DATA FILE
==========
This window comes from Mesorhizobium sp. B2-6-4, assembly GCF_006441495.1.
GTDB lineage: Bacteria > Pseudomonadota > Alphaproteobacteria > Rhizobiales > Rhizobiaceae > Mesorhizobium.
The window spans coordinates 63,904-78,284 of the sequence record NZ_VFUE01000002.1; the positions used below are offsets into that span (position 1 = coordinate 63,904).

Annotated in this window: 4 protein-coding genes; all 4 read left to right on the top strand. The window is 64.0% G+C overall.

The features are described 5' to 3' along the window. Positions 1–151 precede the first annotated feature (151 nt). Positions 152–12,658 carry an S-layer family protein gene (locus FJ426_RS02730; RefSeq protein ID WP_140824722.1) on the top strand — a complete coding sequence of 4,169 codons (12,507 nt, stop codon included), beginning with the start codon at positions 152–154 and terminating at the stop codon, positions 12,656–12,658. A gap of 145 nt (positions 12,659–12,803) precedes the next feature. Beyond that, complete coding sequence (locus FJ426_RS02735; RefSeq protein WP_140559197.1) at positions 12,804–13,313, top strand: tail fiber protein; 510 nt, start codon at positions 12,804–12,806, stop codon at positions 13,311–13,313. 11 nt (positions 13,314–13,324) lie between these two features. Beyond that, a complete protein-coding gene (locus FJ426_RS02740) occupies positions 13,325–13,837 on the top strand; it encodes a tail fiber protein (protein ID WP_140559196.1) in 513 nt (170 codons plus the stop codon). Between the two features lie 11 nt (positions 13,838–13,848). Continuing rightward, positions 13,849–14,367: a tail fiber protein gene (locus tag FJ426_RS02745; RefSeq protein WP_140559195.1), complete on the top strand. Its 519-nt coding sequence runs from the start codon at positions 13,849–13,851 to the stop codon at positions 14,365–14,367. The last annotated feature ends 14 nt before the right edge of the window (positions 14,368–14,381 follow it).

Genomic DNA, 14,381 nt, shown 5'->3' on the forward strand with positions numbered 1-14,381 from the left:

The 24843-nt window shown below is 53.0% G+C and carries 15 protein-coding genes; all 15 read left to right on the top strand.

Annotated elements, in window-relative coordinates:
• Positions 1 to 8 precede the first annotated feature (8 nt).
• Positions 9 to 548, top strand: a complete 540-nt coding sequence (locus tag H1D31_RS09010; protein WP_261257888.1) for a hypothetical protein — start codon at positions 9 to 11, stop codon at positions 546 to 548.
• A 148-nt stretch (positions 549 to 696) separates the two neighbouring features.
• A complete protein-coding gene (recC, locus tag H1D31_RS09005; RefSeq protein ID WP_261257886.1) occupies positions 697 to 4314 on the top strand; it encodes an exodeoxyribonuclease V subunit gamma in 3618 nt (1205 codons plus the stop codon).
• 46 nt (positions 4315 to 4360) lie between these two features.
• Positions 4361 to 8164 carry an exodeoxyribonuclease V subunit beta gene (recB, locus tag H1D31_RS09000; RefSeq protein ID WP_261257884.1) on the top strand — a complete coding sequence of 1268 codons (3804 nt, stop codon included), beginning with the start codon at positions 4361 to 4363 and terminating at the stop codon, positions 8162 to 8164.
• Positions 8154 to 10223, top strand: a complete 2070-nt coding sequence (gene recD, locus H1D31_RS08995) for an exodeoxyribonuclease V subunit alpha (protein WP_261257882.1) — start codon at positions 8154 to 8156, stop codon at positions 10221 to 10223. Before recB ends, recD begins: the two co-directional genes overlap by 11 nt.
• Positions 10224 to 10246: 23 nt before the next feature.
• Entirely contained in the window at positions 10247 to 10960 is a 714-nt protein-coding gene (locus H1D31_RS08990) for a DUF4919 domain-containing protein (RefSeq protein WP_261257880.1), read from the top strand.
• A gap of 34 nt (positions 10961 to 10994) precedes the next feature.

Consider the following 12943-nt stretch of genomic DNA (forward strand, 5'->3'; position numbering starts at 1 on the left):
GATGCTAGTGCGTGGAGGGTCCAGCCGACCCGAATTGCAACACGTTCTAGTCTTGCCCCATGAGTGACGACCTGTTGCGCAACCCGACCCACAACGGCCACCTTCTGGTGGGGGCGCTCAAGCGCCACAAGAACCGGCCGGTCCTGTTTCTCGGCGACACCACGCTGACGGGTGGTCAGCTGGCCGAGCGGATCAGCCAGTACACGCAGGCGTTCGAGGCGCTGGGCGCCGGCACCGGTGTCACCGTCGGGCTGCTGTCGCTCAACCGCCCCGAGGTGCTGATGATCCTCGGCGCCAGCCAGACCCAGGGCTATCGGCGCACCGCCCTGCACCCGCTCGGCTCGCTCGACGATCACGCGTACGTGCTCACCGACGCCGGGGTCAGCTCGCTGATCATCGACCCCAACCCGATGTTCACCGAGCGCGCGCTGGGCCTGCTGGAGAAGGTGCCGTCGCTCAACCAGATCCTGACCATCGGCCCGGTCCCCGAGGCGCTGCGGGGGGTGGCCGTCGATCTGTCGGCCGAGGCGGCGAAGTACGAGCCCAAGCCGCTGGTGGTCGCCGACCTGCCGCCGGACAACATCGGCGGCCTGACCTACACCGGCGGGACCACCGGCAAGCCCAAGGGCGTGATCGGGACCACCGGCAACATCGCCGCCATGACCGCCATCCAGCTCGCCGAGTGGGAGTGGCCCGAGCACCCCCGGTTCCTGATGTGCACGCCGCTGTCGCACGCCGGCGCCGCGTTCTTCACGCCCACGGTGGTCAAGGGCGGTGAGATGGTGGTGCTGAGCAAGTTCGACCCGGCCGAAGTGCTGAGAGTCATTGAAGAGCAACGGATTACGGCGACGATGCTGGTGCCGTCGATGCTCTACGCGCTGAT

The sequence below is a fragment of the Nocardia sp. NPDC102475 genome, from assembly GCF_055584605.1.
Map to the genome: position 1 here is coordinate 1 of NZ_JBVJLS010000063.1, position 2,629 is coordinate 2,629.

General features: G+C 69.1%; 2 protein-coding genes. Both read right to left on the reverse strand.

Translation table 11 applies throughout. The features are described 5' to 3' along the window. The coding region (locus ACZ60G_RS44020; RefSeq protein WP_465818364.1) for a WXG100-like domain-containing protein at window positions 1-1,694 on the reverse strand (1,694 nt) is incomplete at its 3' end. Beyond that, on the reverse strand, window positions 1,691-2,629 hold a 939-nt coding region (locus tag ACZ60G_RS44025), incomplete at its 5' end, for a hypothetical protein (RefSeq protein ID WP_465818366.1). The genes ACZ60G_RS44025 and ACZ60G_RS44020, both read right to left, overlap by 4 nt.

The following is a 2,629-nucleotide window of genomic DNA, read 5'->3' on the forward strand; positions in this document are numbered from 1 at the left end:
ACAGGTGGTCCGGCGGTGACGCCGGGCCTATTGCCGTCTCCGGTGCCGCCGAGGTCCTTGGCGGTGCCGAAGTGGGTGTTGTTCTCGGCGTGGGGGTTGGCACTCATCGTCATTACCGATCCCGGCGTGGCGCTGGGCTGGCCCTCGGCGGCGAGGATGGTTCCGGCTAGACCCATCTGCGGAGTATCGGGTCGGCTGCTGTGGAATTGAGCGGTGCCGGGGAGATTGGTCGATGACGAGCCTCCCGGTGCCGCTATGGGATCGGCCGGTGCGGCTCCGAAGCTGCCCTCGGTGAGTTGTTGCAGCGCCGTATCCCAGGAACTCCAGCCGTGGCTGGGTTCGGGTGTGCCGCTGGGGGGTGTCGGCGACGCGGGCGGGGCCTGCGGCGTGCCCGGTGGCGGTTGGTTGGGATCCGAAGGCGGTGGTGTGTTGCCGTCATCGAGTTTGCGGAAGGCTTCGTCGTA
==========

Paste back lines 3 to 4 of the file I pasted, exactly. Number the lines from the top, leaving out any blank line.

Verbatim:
The window spans coordinates 63,904-78,284 of the sequence record NZ_VFUE01000002.1; the positions used below are offsets into that span (position 1 = coordinate 63,904).

Annotated in this window: 4 protein-coding genes; all 4 read left to right on the top strand. The window is 64.0% G+C overall.